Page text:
Tuesday, April 18, 2006

No Evidence of "Epidemic" from Prevalence Studies

Given all the hype about the "autism epidemic" we are supposed to be experiencing, you would think there must be some evidence of it outside special education and administrative disability caseloads. Surprisingly, a review of epidemiological studies does not appear to support the existence of said epidemic.

I will list my findings below, trying to compare apples to apples. This is difficult because different studies don't use the same methodology, criteria and cohorts. Furthermore, while prevalence numbers from these studies are not as unreliable as those derived from administrative caseloads, their results are likely still affected by awareness, perceptions, willingness to diagnose, willingness to seek a diagnosis and willingness to accept a diagnosis.

Classic Autism

Table 1 lists what different studies have found regarding the prevalence of what I will call "classic autism". This is not intended to include other PDDs or "high functioning" autism. Not all studies use the same criteria to determine what "classic autism" is, however, but we will assume there is reasonable approximation between them.

Table 1: Studies on Prevalence of "Classic Autism".
StudyWhereCriteriaCohortPrevalence Per 10,000
Wing (1976)England, Wales, U.S. and Denmark?0-144-5
Hoshino (1982)Fukushima-ken, Japan?8-164.96
Gillberg (1984)Gothenburg, Nebraska?4-182
Steffenburg (1986)Swedish rural/urban?0-104.4
Matsuishi (1987)Kurume City, Japan?4-1215.5
Bryson (1988)Nova Scotia, CanadaThree characteristic symptoms?10
Tanohue (1988)Ibaraki, JapanDSM-III10-1613.9
Cialdella (1989)Rhone, FranceDSM-III5-95.1
Sugiyama (1989)Nagoya, Japan??13
Fombonne (1992)Four regions, France?12-164.9
Wignyosumarto (1992)Yogyakarta, IndonesiaBryson's scale plus CARS1-812
Sponheim (1998)NorwayICD-103-144-5
Irie (1999)Higashi-Osaka City, Japan?7-1210.4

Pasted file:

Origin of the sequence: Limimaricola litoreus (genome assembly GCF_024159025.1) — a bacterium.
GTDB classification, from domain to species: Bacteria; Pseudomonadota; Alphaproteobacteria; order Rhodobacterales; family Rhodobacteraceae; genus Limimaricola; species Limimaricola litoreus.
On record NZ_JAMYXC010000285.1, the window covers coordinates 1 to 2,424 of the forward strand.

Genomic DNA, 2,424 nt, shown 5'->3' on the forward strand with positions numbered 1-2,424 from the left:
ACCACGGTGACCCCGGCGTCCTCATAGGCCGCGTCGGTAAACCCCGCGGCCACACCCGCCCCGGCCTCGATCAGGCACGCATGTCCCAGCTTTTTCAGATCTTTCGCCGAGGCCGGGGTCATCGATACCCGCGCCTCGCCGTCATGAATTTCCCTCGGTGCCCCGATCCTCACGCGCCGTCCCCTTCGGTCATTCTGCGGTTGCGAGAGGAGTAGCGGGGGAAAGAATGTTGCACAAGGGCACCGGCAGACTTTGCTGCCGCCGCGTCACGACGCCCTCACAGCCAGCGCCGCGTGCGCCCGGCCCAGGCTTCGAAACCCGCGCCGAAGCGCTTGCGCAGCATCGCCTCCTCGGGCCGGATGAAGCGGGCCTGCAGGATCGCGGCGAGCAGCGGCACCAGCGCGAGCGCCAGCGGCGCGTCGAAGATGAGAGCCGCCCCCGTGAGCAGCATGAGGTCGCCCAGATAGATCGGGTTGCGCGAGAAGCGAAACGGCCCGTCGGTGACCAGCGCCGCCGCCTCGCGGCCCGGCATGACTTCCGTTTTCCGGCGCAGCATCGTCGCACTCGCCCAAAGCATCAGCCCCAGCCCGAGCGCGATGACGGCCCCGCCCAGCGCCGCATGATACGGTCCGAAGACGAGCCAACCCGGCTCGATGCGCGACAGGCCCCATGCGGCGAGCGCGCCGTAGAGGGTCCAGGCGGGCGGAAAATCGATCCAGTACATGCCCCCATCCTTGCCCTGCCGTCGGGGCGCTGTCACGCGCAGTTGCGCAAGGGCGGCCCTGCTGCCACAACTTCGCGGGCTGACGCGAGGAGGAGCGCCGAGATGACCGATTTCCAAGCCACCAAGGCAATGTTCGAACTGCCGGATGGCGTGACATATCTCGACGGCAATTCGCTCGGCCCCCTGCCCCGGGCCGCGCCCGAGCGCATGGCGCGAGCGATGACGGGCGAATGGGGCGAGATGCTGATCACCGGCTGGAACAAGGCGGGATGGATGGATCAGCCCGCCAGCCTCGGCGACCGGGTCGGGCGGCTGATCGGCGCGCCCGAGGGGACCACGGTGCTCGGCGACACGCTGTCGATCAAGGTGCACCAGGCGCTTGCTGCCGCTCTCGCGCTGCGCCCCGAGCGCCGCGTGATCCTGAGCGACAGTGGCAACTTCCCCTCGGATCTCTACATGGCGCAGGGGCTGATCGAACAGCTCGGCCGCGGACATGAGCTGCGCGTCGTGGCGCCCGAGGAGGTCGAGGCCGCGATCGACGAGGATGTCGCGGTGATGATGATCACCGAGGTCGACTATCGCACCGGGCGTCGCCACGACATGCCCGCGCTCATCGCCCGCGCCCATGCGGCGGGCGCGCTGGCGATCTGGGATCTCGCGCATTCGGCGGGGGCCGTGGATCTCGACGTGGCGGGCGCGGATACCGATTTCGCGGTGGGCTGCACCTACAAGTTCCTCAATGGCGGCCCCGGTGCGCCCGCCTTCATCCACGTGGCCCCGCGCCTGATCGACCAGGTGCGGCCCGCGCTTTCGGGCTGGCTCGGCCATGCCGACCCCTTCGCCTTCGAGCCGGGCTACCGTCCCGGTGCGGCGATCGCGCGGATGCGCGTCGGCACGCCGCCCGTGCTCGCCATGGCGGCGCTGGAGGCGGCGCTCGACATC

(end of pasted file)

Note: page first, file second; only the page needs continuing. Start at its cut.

Davidovitch (2001)Haifa, Israel?8-1210
Bertrand (2001)Brick Township, New JerseyDSM-IV3-1040
Lauritsen (2004)Denmark?0-911.8
Williams (2005)Two Australian StatesDSM-IV, ICD-100-144.3-5.5
Zhang (2006)Tianjin, China?2-611

I fail to see anything in Table 1 that should be cause for alarm, and that cannot be explained by differences in criteria and diagnostic practices.

It is also unclear where GenerationRescue got their 1 in 10,000 prevalence number for ASD in the 1970s. The concept of a broad autism spectrum did not even exist in the 1970s, which obviously means that no studies can corroborate that number.

There is a notable anomaly, however. The Brick Township study indicates there's a very high prevalence of Autistic Disorder in that area, at least 4 times what should be expected. This excludes other PDDs and Asperger's Syndrome. I believe this study needs to be replicated independently, and equivalence with other regional studies must be documented. It's quite possible researchers in this case had a bias for broader criteria. Use of DSM-IV might also be of significance. Some forms of "high functioning" autism are easily included in that definition.

The prevalence for all other PDDs and Asperger's syndrome in Brick Township was 27 per 10,000. This seems rather low and might be a reason for the discrepancy.

The numbers could also be affected by increasing recognition of autism in the population classified as having mental retardation. Shah (1982) indicated that 38% of the adult population with mental retardation had social impairments consistent with those of autism. Since about 0.9% of the general population is considered mentally retarded, labeling 38% of them as autistic would result in an autism prevalence of 34 per 10,000 from this population alone. As a point of reference, the current California DDS average for recognition of autism in the population with mental retardation is 7%.